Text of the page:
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Char Dham roads in Uttarakhand burying natural water ways as boulders rain down

By Bharat Dogra* 

On June 7, thirteen passengers were killed when a bus plying on Shainshar-Kullu road, in Sainj Valley of Himachal Pradesh, rolled down a hill. The high death toll was caused by at least two avoidable reasons which are often seen in hilly areas. Firstly, there was delay in relief and rescue. Secondly, a landslide had thrown boulders and stones on the road but there was delay in clearing the rubble, forcing vehicles to negotiate a narrow edge.
In February in Champawat district of Uttarakhand, 14 persons died when a pick-up vehicle fell into a gorge. In May there were several fatal accidents in the state, including those involving pilgrims and tourists.
These recent accidents provide only some indication of the exceptionally high toll of human lives in road accidents in the Himalayan region. In just one state Himachal Pradesh, over 11,000 people died in more than 29,000 accidents during the last decade or so, while over 50,000 were injured.
Injuries related to road accidents are known to be seriously under-estimated in India and are likely to be even higher in hilly area accidents due to the possibilities of landslides and vehicles rolling down hillsides and other factors. Several road accident injuries are known to lead to lifelong disabilities.
In Uttarakhand the average number of fatalities works out to a little less than 1000 in a year. From January 2017 to April 2022 about 4700 deaths were reported in about 7000 accidents.
In Jammu and Kashmir when 713 road accident deaths were reported in 2021, the Deccan Herald reported on December 28 – road accident deaths 3 times the number of militancy deaths. However this was actually a year of relatively lower number of road accident deaths here, with the number being closer to 1000 in 2018 and 2019. For the entire decade the number was again close to 10,000, with many more injuries being recorded here than in other states at around 87,000.
Hence it is clear that the accident rate is exceptionally high in these Himalayan states. In the case of village roads, often the construction and maintenance of roads is poorly budgeted while buses are overloaded. In 2019 in an accident in Banjar area of Kullu district (Himachal Pradesh), 44 passengers died and 34 were injured when the overloaded bus fell into a gorge.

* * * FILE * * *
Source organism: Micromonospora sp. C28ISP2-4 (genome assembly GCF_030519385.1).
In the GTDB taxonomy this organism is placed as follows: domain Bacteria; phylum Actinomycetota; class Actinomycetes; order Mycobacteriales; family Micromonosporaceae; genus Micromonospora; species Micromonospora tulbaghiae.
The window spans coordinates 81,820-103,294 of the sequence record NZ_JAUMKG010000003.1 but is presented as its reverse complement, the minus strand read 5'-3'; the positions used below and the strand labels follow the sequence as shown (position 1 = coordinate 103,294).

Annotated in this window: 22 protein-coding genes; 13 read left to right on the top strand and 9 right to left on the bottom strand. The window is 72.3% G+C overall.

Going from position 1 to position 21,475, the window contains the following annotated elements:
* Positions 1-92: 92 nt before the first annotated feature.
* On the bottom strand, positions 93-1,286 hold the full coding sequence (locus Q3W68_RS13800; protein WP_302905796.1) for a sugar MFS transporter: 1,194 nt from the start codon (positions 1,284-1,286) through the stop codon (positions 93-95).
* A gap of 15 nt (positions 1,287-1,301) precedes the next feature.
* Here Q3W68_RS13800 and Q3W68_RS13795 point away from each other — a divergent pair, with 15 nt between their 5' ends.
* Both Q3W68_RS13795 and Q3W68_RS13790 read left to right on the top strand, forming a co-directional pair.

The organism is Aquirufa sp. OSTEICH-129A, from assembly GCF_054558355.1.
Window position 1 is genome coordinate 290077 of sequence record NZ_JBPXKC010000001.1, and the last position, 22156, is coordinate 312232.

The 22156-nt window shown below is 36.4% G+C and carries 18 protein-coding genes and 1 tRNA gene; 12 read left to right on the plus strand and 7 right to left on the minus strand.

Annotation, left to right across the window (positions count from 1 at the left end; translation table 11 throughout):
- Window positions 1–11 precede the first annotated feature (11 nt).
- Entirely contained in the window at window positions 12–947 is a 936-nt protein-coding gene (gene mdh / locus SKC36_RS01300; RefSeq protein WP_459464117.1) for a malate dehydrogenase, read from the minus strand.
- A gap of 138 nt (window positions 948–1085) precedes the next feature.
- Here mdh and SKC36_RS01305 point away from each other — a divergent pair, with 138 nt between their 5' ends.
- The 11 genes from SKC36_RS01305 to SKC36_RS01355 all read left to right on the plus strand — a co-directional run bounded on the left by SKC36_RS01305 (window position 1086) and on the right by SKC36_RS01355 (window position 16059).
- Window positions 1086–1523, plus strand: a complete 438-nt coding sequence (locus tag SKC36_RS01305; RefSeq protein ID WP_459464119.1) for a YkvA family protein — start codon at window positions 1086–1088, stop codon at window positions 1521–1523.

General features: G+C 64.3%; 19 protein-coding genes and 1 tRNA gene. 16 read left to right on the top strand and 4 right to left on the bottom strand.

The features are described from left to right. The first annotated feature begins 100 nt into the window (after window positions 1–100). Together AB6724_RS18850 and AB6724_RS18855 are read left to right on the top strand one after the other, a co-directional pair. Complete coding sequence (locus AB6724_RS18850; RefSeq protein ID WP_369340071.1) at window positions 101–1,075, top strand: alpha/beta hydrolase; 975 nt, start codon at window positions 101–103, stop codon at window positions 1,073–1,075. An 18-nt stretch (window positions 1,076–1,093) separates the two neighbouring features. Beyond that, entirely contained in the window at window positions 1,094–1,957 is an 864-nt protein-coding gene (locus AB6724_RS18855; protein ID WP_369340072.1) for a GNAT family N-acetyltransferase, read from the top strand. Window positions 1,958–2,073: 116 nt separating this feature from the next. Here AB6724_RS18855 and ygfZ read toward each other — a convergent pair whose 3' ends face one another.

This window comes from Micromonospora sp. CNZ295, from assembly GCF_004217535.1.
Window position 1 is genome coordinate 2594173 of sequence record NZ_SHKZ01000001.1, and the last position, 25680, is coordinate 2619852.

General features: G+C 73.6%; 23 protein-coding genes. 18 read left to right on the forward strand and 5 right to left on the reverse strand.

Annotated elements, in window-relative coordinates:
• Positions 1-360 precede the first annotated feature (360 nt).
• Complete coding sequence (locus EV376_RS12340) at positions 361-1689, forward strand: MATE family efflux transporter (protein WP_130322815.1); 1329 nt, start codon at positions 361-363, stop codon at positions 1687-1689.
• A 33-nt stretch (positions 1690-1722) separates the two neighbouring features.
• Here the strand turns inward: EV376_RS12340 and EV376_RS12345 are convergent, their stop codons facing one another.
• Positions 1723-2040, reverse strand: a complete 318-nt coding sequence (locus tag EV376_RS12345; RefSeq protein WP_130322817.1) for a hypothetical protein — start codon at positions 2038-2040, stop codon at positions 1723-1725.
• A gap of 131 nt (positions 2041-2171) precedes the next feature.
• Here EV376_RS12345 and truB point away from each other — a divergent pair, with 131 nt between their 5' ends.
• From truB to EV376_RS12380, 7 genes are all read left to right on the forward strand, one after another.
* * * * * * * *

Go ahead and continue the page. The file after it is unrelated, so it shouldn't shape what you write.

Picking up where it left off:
On the other hand, the highways are adequately budgeted but these have also become prone to high accident rate. Ravinder Kumar, a cab-operator who negotiates these on daily basis in Himachal Pradesh, gives three reasons for this.
Firstly, he says, liquor is available in abundance very close to highways and this increases the chances of drivers being under the influence of alcohol, a high risk factor on roads anywhere but even more so in hilly areas.
Secondly, he says, so many trees have been felled in the course of widening highways that the roadsides have become highly destabilized and stones and rubble keep falling on highways as a result of this. 
Thirdly, the wider newly constructed highways being amenable to high speed now, the tendency to over-speed has increased with the result that at times there are more accidents on shiny new highways than on more difficult terrain. Young motorcyclists are particularly prone to this, he says.
As I was travelling on June 26 morning from Dharampur to Parwanoo on Shimla-Parwanoo highway, suddenly about 10 motor-cyclists emerged driving at breakneck speed. One of them crashed against a road-divider and narrowly escaped. I had thought that they would soon be stopped by traffic police, but they were not, at least for a very long time, and roaring and spreading terror on the busy highway some of them could be seen much later too.
Some bridges and riversides are being damaged by excessive mining, as blasting work for dam construction are harming roads
Road construction and widening practices have been found to be faulty at several places resulting in more destabilization of hillsides and more frequent raining of stones on hills. Essential stabilization works to stabilize such sites have been often neglected or poorly constructed/maintained to cut costs. In some cases, for instance, in the case of Char Dham roads in Uttarakhand, there have been reports of natural water sources being buried in the course of road construction leading to boulders raining down later.
Some bridges and riversides are being damaged by excessive mining, while blasting work taken up for dam construction has also harmed several roads and paths. Dams and other big construction projects demand that heavy material loads and machinery have to be transported to remote areas, thereby increasing the pressure on roads and bridges here which are not used to such high loads.
There is a big rush of tourists and pilgrims concentrated heavily in certain month or weeks. To maximize earnings and save time, there is a tendency to speed up the tour to a number of places with the result that drivers are strained and tired while driving long hours.
A frequent complaint of local people is that several drivers from plains are not adequately familiar with hill conditions and violate norms of safety, endangering others as well. This is particularly true of snowfall conditions.
Clearly there is compelling need for many-sided improvements in road safety, involving several departments and securing the participation and cooperation of people. Apart from reducing the number of accidents, improvement of early rescue and treatment can also result in saving many precious human lives.
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*Honorary convener, Campaign to Save Earth Now; recent books include ‘A Day in 2071’ and ‘Man over Machine’

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